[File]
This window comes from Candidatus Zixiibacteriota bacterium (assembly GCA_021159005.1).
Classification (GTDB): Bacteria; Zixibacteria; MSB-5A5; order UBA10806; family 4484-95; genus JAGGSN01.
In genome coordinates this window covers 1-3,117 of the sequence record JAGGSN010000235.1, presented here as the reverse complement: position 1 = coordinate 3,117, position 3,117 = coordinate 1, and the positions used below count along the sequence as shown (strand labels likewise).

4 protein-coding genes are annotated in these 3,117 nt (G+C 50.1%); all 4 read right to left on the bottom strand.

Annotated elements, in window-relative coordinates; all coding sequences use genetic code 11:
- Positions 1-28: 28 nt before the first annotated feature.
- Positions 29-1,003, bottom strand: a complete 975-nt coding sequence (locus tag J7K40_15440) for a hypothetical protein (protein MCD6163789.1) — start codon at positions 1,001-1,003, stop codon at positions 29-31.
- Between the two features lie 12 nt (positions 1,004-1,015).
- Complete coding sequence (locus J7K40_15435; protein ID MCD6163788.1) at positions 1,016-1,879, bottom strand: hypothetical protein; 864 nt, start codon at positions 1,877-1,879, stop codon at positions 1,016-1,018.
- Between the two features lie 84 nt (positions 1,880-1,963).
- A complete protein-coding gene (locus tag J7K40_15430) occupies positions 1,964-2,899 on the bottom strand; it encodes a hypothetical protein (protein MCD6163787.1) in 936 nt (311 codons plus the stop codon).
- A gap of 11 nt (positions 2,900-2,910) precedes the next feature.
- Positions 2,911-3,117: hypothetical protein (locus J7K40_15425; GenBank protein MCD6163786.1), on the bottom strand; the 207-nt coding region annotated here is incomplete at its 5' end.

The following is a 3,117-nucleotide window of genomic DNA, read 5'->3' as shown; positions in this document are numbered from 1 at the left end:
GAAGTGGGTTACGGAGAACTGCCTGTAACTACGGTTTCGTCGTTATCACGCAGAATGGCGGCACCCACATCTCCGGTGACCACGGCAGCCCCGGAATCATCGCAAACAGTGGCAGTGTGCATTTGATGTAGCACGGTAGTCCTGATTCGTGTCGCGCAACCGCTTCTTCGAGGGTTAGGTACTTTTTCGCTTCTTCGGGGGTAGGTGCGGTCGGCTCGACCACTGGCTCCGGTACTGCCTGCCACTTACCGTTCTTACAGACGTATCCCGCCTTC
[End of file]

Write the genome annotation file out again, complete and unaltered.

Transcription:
This window comes from Candidatus Zixiibacteriota bacterium (assembly GCA_021159005.1).
Classification (GTDB): Bacteria; Zixibacteria; MSB-5A5; order UBA10806; family 4484-95; genus JAGGSN01.
In genome coordinates this window covers 1-3,117 of the sequence record JAGGSN010000235.1, presented here as the reverse complement: position 1 = coordinate 3,117, position 3,117 = coordinate 1, and the positions used below count along the sequence as shown (strand labels likewise).

4 protein-coding genes are annotated in these 3,117 nt (G+C 50.1%); all 4 read right to left on the bottom strand.

Annotated elements, in window-relative coordinates; all coding sequences use genetic code 11:
- Positions 1-28: 28 nt before the first annotated feature.
- Positions 29-1,003, bottom strand: a complete 975-nt coding sequence (locus tag J7K40_15440) for a hypothetical protein (protein MCD6163789.1) — start codon at positions 1,001-1,003, stop codon at positions 29-31.
- Between the two features lie 12 nt (positions 1,004-1,015).
- Complete coding sequence (locus J7K40_15435; protein ID MCD6163788.1) at positions 1,016-1,879, bottom strand: hypothetical protein; 864 nt, start codon at positions 1,877-1,879, stop codon at positions 1,016-1,018.
- Between the two features lie 84 nt (positions 1,880-1,963).
- A complete protein-coding gene (locus tag J7K40_15430) occupies positions 1,964-2,899 on the bottom strand; it encodes a hypothetical protein (protein MCD6163787.1) in 936 nt (311 codons plus the stop codon).
- A gap of 11 nt (positions 2,900-2,910) precedes the next feature.
- Positions 2,911-3,117: hypothetical protein (locus J7K40_15425; GenBank protein MCD6163786.1), on the bottom strand; the 207-nt coding region annotated here is incomplete at its 5' end.

The following is a 3,117-nucleotide window of genomic DNA, read 5'->3' as shown; positions in this document are numbered from 1 at the left end:
GAAGTGGGTTACGGAGAACTGCCTGTAACTACGGTTTCGTCGTTATCACGCAGAATGGCGGCACCCACATCTCCGGTGACCACGGCAGCCCCGGAATCATCGCAAACAGTGGCAGTGTGCATTTGATGTAGCACGGTAGTCCTGATTCGTGTCGCGCAACCGCTTCTTCGAGGGTTAGGTACTTTTTCGCTTCTTCGGGGGTAGGTGCGGTCGGCTCGACCACTGGCTCCGGTACTGCCTGCCACTTACCGTTCTTACAGACGTATCCCGCCTTC